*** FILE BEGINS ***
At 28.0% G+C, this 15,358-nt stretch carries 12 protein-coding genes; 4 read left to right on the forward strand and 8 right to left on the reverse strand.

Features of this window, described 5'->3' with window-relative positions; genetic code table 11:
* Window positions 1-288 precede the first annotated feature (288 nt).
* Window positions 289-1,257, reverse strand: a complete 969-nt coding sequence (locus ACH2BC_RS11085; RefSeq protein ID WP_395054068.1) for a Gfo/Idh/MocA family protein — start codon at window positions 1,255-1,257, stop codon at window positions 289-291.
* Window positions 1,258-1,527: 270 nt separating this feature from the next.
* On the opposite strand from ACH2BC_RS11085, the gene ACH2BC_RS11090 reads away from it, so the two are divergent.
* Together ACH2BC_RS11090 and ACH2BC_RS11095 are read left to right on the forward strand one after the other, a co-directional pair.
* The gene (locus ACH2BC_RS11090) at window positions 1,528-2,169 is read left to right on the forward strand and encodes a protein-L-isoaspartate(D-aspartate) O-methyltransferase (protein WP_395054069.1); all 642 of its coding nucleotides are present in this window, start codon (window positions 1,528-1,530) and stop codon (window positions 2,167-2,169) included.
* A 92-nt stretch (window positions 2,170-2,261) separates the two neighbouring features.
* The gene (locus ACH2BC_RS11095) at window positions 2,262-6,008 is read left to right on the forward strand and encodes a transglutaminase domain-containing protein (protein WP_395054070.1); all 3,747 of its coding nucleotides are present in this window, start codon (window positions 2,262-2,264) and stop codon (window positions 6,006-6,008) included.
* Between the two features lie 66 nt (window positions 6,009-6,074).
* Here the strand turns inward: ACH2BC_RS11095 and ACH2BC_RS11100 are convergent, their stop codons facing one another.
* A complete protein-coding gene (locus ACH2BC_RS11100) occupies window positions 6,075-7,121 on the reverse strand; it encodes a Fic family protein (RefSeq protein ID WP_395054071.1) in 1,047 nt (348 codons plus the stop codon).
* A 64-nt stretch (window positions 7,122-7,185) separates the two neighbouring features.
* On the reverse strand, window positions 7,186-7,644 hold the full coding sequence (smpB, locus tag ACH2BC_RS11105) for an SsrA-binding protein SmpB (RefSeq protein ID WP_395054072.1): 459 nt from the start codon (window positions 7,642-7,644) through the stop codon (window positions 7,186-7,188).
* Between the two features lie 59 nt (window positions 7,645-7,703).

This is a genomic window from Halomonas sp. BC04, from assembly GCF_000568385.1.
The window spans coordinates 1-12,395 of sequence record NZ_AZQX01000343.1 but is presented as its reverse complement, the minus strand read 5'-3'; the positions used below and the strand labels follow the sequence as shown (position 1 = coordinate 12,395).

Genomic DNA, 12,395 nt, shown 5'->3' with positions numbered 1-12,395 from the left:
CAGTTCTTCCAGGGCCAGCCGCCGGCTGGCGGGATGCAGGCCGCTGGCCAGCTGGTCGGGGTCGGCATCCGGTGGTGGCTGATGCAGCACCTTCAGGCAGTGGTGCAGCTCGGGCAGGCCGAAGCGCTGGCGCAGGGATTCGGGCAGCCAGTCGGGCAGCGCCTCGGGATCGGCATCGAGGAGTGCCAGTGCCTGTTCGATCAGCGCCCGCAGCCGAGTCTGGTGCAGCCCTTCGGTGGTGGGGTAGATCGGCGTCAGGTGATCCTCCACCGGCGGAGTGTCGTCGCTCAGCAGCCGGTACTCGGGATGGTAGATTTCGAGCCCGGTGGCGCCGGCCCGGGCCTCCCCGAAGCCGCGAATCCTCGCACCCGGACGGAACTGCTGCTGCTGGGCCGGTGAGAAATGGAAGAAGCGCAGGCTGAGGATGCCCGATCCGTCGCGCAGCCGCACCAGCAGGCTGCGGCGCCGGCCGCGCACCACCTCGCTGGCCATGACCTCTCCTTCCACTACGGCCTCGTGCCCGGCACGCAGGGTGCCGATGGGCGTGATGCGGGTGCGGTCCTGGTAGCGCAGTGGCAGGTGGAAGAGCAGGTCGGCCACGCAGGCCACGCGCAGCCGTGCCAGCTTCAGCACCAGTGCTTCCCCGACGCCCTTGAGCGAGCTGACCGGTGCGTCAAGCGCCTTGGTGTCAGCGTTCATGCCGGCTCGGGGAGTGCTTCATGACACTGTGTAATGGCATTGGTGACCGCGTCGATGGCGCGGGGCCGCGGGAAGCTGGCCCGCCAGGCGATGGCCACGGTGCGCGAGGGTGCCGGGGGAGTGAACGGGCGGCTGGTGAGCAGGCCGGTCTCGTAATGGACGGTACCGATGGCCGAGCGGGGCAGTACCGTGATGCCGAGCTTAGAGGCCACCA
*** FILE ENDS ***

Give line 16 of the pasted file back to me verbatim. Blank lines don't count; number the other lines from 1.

* Between the two features lie 59 nt (window positions 7,645-7,703).